What we’ve got here, as Paul Newman once famously said in “Cool Hand Luke,” is a failure to communicate.
The strange set-to by the Appropriations Committee over a meeting that either was or was not adjourned last Monday threatened to spiral into one of those Kabuki dramas where the political actors denounce each other even after exhausting all available content.
Fortunately, cooler heads prevailed. Longtime Republican committee member Patrick Flood took responsibility for the misunderstanding, and the committee ended up voting 8-5 – the expected party line division – on a bill restoring $40 million in municipal revenue sharing. The House took an initial vote on LD 1752 on Thursday, and we can expect it to be front-and-center this week.
To recap: Majority Democrats were growing frustrated that Republicans refused to negotiate over filling the $40 million gap, created in last year’s biennial budget as a placeholder, and which was supposed to be balanced by closing tax loopholes.
A designated task force was pretty much a bust, offering a range of suggestions rather than a firm proposal, but Appropriations Democrats were moving ahead to trim business subsidies and take the rest from surplus.
On Monday, they scheduled a vote. What everyone agrees happened is that at 5:30 p.m., Republicans left, later claiming they were assured the vote was postponed. Senate Chair Dawn Hill, R-York County, said that wasn’t the case, and proceeded with a vote the Democrats carried.
By Tuesday morning, there were dueling press conferences. House Republican Leader Ken Fredette called the action a “secret vote” and termed it “an unprecedented breach of trust.” Rep. Kathleen Chase, R-Wells, ranking minority member, used even stronger language, saying, “Any statement that says Republicans chose not to be there is more than absolutely wrong, it is a lie.”
Democrats then produced documentation they said showed there was no reason to expect a postponement.
This isn’t a committee that often quarrels publicly. Yet even after Flood said he goofed, Chase repeated that there was no misunderstanding, implicitly renewing the “lying” charge.
Flood, who’s not running for re-election, sometimes plays peacemaker on the committee. Chase has clashed with Democrats, and with Sen. Hill, who, in addition to calling a vote without Republicans on Monday, declined to let Gov. Paul LePage speak when he showed up, unannounced, at a budget session last spring.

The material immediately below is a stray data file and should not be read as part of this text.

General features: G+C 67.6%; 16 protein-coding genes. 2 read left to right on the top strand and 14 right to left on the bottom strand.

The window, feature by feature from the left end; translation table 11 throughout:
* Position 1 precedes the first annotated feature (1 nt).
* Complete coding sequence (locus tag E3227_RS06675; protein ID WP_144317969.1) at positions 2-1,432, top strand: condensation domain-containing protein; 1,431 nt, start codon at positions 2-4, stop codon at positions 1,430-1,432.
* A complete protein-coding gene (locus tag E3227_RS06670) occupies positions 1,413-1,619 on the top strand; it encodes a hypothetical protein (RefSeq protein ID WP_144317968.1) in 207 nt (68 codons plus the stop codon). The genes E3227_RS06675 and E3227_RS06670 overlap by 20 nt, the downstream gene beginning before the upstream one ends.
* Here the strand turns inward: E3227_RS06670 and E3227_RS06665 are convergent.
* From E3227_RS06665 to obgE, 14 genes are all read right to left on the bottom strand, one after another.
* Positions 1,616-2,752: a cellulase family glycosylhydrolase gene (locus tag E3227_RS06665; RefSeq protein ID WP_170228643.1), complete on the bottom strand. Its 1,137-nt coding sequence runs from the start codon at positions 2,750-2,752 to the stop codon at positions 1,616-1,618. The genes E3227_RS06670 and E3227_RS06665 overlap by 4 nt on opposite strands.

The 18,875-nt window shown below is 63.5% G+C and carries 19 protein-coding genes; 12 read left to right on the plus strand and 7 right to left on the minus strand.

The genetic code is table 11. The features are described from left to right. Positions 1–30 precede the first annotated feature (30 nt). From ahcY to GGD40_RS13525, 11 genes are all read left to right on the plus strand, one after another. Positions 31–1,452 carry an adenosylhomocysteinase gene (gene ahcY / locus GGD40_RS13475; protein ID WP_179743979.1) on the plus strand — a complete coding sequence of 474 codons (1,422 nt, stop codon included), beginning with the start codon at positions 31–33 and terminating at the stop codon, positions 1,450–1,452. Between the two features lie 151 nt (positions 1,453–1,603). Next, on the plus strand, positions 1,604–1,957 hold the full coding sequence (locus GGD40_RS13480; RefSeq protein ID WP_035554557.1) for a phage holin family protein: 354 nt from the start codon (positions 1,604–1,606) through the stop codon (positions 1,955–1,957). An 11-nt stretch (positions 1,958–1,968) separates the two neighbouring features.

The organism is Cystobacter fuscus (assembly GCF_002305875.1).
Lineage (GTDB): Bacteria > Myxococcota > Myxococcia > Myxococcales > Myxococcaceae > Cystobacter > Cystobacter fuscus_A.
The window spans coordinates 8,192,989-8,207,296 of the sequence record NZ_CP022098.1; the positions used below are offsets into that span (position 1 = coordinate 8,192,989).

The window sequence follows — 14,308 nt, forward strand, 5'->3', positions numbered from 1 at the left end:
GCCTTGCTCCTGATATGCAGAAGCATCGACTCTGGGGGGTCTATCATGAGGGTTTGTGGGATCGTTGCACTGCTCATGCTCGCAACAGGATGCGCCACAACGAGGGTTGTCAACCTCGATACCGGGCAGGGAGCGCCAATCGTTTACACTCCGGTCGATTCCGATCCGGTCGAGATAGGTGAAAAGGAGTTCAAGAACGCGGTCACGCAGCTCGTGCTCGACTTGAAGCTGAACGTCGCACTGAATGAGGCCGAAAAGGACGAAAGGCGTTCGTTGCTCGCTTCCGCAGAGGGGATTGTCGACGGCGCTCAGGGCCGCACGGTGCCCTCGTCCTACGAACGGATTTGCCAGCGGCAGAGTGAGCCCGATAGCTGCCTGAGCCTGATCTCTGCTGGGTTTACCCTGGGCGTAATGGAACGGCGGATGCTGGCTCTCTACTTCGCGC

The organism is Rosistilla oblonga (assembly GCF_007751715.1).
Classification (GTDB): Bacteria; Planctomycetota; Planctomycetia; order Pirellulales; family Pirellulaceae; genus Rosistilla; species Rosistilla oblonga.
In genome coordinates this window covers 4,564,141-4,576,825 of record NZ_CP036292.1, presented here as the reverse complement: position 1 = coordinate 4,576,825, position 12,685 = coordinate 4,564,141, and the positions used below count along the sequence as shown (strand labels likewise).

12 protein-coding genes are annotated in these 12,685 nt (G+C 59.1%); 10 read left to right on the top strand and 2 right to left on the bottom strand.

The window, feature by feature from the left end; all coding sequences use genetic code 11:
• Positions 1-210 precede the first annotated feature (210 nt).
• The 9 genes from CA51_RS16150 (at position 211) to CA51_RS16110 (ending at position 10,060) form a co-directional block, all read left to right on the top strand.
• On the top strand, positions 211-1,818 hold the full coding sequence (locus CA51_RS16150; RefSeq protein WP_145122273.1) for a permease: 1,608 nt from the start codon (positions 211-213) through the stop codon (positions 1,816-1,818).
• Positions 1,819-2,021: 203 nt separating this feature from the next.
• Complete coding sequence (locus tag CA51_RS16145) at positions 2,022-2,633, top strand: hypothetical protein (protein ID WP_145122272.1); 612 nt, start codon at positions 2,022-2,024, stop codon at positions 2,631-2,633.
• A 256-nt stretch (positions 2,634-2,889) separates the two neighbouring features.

So what is this all about? The Appropriations Committee tries valiantly for unanimous reports, so the split over a relatively small bill shows a lot is at stake.
Revenue sharing has existed for 40 years. Towns and cities get 5 percent of sales and income tax revenues, compensation for reductions in business property taxes made when the income tax was enacted in 1969. Yes, revenue sharing was trimmed in 1991-92 amid a budget crisis, and again in 2009 when Gov. John Baldacci declined to ask for a tax increase to buttress recession-ravaged revenues.
But no one imagined a governor would try to zero out the program as LePage did, calling it, in recent weeks, “welfare,” though he had a decidedly different view as mayor of Waterville.
Republican legislators were reluctant to vote because they’re between a rock and a hard place. Unlike LePage, they realize that further cuts to municipal aid, launching another round of property tax increases, is political poison. Municipal officials are influential in their own communities, and they’re united against further aid cuts.
But GOP lawmakers are loath to cross LePage, as they did in passing the biennial budget over his veto. That prompted LePage to disclaim any further responsibility for budgeting, which has extended even to not submitting a budget request – something that really is unprecedented. No one imagined a governor would do that, either.
Finance Commissioner Sawin Millett criticized the revenue sharing bill for drawing down the Rainy Day Fund. But how much influence can you expect when there’s no budget request on the table?
Democrats will push the bill through, LePage will veto it, and Republicans will side with either the governor or the municipalities – an unenviable choice.
But beyond the skirmishing, what no one talks about is the reason why there’s no money for revenue sharing and not enough for schools – the $500 million tax cut voted in 2011. The current budget restored about half that revenue loss through sales tax increases and limits on income tax deductions, but it’s still not enough. The state is paying 44 percent of school costs, against the required 55 percent, a huge gap.
LePage may be the only one still celebrating the “largest tax cut in Maine history,” but the fiscal mess it created will bedevil legislators not only this year, but for a long time to come.
Douglas Rooks is a former daily and weekly newspaper editor who has covered the State House for 29 years. He can be reached at firstname.lastname@example.org.